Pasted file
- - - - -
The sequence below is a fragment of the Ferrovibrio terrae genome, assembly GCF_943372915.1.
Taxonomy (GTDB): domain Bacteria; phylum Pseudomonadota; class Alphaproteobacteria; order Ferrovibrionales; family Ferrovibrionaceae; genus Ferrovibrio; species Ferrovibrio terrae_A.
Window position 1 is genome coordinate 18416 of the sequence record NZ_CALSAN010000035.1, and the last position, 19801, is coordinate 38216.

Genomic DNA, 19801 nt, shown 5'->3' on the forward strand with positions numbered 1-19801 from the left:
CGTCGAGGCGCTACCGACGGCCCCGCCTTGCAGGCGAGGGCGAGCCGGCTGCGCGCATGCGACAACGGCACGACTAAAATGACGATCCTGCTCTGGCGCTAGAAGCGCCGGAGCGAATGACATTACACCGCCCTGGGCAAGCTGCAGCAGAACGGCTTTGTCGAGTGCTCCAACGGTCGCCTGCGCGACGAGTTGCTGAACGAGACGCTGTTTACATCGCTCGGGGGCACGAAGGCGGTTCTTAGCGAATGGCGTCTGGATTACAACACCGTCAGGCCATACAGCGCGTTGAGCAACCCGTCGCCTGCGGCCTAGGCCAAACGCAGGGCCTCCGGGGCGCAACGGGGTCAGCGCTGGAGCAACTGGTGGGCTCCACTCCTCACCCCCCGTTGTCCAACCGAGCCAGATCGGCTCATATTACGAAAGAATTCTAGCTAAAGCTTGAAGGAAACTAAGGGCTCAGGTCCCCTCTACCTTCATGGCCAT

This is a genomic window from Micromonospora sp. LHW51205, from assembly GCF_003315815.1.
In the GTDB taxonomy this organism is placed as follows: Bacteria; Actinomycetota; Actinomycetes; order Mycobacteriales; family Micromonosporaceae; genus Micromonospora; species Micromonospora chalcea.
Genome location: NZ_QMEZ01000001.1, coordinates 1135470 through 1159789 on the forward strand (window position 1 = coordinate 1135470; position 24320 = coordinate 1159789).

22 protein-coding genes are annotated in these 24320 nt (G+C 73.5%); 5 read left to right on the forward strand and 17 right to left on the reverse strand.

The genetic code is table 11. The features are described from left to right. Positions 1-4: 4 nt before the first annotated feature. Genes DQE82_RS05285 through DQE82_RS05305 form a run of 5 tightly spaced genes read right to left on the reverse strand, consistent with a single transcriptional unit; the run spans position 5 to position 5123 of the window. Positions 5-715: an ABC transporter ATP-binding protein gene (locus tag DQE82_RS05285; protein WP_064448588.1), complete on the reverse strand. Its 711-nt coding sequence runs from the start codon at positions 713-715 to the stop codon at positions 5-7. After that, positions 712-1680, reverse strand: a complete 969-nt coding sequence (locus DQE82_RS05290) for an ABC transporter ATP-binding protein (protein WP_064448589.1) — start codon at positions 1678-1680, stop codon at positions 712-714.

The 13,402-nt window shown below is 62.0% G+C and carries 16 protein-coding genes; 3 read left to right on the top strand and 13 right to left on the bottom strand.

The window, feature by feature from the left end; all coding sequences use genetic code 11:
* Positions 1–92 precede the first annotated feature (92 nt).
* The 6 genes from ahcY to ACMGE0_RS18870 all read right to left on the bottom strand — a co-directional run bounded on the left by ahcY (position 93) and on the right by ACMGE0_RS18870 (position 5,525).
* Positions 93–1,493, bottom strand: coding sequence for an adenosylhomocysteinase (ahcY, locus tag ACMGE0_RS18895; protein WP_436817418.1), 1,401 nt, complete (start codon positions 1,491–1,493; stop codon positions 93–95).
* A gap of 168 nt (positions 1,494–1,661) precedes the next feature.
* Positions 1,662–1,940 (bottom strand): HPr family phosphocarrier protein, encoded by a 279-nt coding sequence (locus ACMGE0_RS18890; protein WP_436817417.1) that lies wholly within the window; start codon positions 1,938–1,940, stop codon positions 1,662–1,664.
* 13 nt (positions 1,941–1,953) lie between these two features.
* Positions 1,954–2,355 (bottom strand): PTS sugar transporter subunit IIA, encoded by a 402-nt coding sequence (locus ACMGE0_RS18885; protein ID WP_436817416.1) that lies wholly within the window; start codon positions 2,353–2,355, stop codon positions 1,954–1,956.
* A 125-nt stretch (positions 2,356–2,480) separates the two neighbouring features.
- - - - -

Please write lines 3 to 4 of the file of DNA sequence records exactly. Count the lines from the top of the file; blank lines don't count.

Window position 1 is genome coordinate 18416 of the sequence record NZ_CALSAN010000035.1, and the last position, 19801, is coordinate 38216.

Genomic DNA, 19801 nt, shown 5'->3' on the forward strand with positions numbered 1-19801 from the left: